While four companies took excess load allocation, according to TCN’s data, six of the power firms were said to be unable to distribute 180.99MW of electricity on December 27, as the remaining five took excess load allocation.

The data further revealed that the six Discos that could not distribute the 180.99MW of electricity include Abuja, Enugu, Ibadan, Jos, Kano and Port Harcourt.

The transmission company further stated that five distribution companies comprising of Benin, Enugu, Ibadan, Jos and Port Harcourt, could not distribute 89.09MW of power on December 28.

TCN stated that five Discos accepted excess load allocation that was more than their maximum load nomination for that particular day.



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Nigeria’s Economy to Grow at a Subdued Pace in 2023 – CBN



Godwin Emefiele - Investors King

The Central Bank of Nigeria (CBN) has said Nigeria’s economy would grow at a subdued rate in 2023 following a series of weak economic fundamentals.

The apex bank stated in the communique no 146 of the monetary policy committee signed by Godwin Emefiele, the Governor of the central bank, and obtained by Investors King.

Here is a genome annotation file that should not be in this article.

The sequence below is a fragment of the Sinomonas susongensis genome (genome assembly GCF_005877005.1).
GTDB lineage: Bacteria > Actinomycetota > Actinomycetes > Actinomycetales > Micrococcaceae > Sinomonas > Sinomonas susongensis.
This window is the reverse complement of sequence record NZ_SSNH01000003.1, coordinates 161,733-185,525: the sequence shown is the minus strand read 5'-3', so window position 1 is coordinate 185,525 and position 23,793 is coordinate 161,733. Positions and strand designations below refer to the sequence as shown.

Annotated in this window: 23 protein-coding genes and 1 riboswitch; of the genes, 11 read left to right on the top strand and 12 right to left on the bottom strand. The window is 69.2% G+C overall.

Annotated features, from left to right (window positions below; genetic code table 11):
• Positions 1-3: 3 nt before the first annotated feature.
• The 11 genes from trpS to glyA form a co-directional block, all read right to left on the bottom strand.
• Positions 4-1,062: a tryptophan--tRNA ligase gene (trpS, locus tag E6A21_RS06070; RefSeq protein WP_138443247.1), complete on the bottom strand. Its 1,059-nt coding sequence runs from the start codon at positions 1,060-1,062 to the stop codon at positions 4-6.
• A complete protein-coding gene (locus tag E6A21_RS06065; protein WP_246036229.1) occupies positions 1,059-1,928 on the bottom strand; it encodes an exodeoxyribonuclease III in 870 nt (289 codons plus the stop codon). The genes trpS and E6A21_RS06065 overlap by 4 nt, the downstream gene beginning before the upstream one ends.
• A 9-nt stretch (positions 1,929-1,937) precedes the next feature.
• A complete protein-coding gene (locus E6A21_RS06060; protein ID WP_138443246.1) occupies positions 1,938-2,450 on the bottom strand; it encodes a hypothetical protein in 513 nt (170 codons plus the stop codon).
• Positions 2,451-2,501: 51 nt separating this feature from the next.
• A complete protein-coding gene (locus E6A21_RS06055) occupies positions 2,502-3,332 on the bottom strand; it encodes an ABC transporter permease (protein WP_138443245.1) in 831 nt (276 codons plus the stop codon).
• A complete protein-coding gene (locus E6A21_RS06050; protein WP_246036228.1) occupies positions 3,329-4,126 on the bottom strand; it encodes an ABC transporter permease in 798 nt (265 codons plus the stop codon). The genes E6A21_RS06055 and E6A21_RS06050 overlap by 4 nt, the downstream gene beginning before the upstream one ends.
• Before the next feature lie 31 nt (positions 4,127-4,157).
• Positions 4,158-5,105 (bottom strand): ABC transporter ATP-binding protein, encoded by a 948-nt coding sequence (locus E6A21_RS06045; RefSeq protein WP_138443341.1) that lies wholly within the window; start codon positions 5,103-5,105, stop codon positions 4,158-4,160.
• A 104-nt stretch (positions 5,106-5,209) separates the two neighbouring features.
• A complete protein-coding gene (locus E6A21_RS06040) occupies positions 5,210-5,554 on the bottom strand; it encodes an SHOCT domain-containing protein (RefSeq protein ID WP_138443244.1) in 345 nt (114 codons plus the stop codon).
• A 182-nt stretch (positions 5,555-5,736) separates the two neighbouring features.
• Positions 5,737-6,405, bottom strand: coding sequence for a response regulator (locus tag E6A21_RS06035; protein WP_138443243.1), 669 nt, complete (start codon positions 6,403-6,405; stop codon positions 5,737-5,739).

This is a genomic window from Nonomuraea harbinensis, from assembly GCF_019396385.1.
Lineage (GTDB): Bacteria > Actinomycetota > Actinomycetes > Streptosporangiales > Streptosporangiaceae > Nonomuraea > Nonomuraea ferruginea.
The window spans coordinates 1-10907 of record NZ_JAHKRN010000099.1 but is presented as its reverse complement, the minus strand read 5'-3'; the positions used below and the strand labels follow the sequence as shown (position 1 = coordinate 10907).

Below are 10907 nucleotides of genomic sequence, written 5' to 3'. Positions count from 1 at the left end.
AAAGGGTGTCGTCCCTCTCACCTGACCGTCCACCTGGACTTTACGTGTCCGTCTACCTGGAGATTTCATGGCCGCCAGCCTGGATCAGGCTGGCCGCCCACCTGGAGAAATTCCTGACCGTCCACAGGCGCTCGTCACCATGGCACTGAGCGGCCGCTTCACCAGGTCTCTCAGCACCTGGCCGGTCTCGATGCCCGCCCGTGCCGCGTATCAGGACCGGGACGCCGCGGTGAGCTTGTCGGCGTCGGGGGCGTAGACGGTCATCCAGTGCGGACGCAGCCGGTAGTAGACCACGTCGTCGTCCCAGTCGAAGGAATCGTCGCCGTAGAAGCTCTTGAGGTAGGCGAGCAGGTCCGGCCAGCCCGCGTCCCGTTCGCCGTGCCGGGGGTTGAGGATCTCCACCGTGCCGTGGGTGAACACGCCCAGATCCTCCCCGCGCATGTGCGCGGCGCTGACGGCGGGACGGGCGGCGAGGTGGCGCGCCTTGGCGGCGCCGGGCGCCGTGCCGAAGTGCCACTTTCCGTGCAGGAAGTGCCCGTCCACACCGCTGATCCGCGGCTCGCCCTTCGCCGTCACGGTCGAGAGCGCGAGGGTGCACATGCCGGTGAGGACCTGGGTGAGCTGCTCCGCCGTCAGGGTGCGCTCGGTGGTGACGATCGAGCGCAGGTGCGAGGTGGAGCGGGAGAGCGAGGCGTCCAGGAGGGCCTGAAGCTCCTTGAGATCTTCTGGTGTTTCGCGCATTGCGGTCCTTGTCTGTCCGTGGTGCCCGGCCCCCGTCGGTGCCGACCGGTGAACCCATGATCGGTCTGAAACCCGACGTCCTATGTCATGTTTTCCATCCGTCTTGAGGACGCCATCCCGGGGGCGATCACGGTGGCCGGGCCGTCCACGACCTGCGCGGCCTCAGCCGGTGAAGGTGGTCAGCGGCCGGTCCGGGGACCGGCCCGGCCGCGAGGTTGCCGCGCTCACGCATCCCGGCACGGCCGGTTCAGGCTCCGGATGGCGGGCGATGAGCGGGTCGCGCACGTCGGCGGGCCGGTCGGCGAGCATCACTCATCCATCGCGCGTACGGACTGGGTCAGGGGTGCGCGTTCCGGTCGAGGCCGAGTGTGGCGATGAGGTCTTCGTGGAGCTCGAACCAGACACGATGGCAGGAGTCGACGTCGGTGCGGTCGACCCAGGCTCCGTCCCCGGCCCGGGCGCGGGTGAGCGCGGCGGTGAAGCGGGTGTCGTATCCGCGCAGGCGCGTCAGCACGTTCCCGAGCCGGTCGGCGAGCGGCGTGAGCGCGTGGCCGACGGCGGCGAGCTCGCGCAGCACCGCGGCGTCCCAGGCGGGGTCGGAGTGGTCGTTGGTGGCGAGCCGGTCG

According to the committee, global economic uncertainties heightened by Russia’s invasion of Ukraine, Covid-19 cases in China, rising interest rates and the surge in commodities prices are expected to spill over given Nigeria’s economic structure as a commodity-dependent nation.

Also, Nigeria’s rising inflation rate ahead of general elections is one of the factors that will weigh on growth in 2023 while the high unemployment rate, foreign exchange scarcity, and waning consumer buying power amid slowing new job creation are estimated to compound Nigeria’s woes.

On Tuesday, the monetary policy committee raised borrowing costs by 100 basis points to 17.5% from 16.5% despite the nation’s slowing growth. Nigeria’s economy grew at 3.54% in the second quarter of 2022 before slowing to 2.25% in the third quarter of 2022.

While there were reports that Electricity distribution companies (DisCos) have silently increased tariffs by as much as 19% since December 1, 2022 even with the fuel scarcity.

The Socio-Economic Rights and Accountability Project (SERP) on Monday filed a lawsuit against President Buhari over “the failure to reverse the unlawful, unjust, and unreasonable increase in electricity tariff, and to probe the spending of public funds as ‘investments and bailouts’ to DisCos and GenCos since 2005.”

Similarly, there are plans to remove fuel subsidy by the second half of 2023 in order to rein in expenditures and boost revenue.

All this at a time when the unemployment rate and earnings are at a record low, Naira to the dollar exchange rate at N750/$1 on the parallel market and manufacturing activities slowdown due to forex challenges would hurt growth in 2023.